Tailfish’s Bullet Journal Essentials

My Bullet Journal, paper & digitalBack in January I wrote Tailfish’s 7 Rules of Bullet Journaling, and Rule 7 was “You make the rules”.  I figured it was time that I showed you how I Bullet Journal, not only because it is awesome and works brilliantly for me, but because it shows that you can deviate from the “official rules” and still be happy with your process.

I have probably dabbled between paper and digital for the last 6 or so years in my general day to day note-taking.  I used to take notes on a tiny netbook in meetings but then joined a client who was freaked out by the use of technology and couldn’t understand that I was being productive and attentive in meetings.  They were convinced I was checking emails or working on something else.

I was lucky enough at this point to be introduced to the Livescribe pen*.  A pen that, when used on special paper, allowed you to sync the text to your computer so that you also had a digital version of the notes.  This has proved especially useful for me over the years as it has meant that once I notebook is finished, I don’t need to carry that and my new one around with me.  If I need to access old notes I can do it all from the digital copy.

I am now on my 3rd upgrade to the Livescribe pen, the Livescribe 3*! And it’s now evolved to being able to sync directly to my iPad via Bluetooth, allowing me instant digital access to me notes (and allowing me to instantly PDF key pages and email them to people should I need to).
Livescribe 3 pen and Livescribe Moleskine journal

When I discovered Bullet Journaling late in 2016, my first thought was how I could develop the system to work both on paper and digital forms, allowing me to be connected to my thoughts and actions where ever I was, with whatever I had to hand.  I pulled out a spare Livescribe Moleskine* that was sitting in my box of empty pads, and set out by copying over the key and signifiers from the official Bullet Journal website and video.

The beauty of using a Livescribe pen and pad, is for me the digital syncage.  Once I have written something, I can use the app on my iPad to transfer the written word to digital, and then I have it set to sync automatically to OneNote.

I love OneNote, it’s the perfect way for me to pull everything together in one place and allows me to conventionally split work-life and home-life into separate digital notebooks.  Even better, I also have OneNote on my phone, which means if I am out and about I have access to everything I need.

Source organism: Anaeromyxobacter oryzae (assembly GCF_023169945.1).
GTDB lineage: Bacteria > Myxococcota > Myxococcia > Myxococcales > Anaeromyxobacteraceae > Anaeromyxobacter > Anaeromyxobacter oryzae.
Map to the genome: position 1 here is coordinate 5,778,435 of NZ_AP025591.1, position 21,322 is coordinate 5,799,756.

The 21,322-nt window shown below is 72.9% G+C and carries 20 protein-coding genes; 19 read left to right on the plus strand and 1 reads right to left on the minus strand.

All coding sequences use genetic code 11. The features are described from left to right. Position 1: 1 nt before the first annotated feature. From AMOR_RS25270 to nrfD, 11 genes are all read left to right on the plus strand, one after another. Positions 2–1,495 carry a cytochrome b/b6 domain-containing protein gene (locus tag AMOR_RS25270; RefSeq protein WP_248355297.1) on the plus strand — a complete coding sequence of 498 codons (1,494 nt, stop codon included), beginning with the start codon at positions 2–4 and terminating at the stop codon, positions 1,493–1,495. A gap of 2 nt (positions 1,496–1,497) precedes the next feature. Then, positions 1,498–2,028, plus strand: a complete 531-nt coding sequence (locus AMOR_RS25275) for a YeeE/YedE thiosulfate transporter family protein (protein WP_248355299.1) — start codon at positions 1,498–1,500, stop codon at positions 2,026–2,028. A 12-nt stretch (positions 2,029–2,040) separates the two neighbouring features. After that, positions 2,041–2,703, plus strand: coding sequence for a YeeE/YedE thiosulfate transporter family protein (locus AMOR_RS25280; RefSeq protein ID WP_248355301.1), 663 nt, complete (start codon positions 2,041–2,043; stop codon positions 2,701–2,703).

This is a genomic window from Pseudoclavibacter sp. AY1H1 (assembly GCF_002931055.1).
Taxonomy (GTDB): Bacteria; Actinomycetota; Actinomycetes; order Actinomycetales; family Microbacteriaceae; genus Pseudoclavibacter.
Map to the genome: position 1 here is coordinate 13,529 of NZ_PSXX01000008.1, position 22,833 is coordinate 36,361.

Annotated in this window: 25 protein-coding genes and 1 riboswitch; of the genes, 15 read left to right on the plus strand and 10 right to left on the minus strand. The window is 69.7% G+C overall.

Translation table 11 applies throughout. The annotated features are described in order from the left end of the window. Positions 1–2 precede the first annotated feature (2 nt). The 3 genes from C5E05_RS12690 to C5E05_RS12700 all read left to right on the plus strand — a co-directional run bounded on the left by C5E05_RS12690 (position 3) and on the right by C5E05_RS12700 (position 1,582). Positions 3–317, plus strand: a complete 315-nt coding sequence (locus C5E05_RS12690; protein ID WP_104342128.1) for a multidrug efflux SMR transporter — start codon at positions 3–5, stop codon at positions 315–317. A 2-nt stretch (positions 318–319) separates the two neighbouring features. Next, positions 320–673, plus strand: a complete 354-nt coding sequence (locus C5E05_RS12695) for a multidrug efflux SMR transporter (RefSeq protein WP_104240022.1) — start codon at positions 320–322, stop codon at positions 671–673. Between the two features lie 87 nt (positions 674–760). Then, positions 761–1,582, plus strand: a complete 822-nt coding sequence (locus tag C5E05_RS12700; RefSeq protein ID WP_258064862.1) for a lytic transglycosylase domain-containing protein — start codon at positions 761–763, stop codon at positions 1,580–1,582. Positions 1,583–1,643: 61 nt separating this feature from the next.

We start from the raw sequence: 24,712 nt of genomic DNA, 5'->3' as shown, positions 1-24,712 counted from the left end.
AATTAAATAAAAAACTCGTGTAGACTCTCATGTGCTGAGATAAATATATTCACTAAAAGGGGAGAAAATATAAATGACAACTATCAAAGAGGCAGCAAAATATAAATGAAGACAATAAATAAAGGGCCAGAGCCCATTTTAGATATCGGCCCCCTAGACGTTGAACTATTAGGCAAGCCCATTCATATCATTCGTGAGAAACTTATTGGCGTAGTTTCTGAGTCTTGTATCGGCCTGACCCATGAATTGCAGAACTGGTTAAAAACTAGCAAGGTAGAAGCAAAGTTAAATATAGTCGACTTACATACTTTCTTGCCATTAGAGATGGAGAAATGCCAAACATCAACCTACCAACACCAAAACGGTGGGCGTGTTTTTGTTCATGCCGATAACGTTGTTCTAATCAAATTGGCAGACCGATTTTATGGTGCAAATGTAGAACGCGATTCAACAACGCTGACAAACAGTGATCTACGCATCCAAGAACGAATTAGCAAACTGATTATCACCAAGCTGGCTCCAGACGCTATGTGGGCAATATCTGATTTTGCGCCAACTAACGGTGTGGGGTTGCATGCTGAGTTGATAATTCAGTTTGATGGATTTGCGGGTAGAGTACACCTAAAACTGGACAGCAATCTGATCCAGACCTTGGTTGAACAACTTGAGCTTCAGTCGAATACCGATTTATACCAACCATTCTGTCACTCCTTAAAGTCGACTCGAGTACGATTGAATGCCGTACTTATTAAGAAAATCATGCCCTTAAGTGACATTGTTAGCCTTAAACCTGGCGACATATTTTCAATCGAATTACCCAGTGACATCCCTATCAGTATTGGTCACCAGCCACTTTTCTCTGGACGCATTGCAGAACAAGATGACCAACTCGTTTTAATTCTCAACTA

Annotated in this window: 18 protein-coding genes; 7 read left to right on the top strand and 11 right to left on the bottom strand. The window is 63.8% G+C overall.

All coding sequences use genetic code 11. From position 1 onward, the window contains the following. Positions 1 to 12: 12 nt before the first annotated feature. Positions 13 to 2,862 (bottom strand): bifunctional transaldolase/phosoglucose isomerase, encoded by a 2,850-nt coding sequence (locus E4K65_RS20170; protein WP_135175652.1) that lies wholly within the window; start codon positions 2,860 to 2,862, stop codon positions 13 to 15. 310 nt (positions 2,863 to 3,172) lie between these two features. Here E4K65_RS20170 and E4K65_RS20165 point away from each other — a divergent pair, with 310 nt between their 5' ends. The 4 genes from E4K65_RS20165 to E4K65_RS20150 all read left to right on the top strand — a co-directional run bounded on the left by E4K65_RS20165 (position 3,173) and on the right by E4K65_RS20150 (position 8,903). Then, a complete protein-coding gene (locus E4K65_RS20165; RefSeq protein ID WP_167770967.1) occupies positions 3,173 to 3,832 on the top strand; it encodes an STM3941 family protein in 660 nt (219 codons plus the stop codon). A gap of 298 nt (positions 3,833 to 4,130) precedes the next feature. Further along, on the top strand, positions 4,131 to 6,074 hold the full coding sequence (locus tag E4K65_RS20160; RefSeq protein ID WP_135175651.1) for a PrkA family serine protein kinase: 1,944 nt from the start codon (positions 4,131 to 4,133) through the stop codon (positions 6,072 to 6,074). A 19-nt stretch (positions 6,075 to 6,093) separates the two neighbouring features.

This means if someone asks a question about a meeting I have been to, or a race I have planned, I don’t need my Bullet Journal, or work notes, or diary….I just pull up OneNote on my phone and find the answer!

It’s also great for me as there are times that something comes to mind and I don’t have my Bullet Journal with me.  Out comes my phone, and I can add a quick “to do” list in OneNote.  Capture what I need to and then, if necessary, copy it over to my paper journal at a later point for action.  Or I can just tick it off as done on my phone.

In addition to the digital copy of my paper journal in OneNote, and the ad hoc notes I add as well, I use OneNote to expand my Bullet Journal fully into the digital world.

One of the benefits that I find, of digital over paper, is the ease of editing and addition.  Whilst it is great to be able to thread together collections in your paper journal, without worrying about order or saving space, sometimes you want to expand and keep everything in one place.

This is especially true for me in the case of our race list.  This is the page in my OneNote that holds a list of all the races that the Boyf and I are entered in in 2017.  It allows me to slot in new races if I book them, but keep them in chronological order.  Delete races if our plans change and we decide crewing a friend is more important than racing a mile.  It gives me flexibility and control.

Digital clip in OneNoteAnother bonus with OneNote is that it lets you capture digital artefacts and pull them all together in one place.  I don’t have time to write out everything I find on the Internet that I want to read, review or keep as research for something.  I am also not a fan of manually writing out URLs of websites to go back to later.  With OneNote I don’t need to worry!  If I find a website of interest whilst browsing on my iPad, I can send it to OneNote.  Busy at work and want to capture an interesting page on the intranet?  Simple, send it to OneNote!

I know that Ryder’s view is that the Bullet Journal should be all encompassing and you only need one journal for home, work and everything in between, but for me that doesn’t quite fit with my lifestyle.  So here I am, bending the rules and making the principles work for me.

With my Livescribe pen and pad, the power of OneNote and an unlimited imagination I am becoming more organised, more focused and more productive!

What are your Bullet Journal essentials?  Remember, all you need to get started is a pad and a pen!

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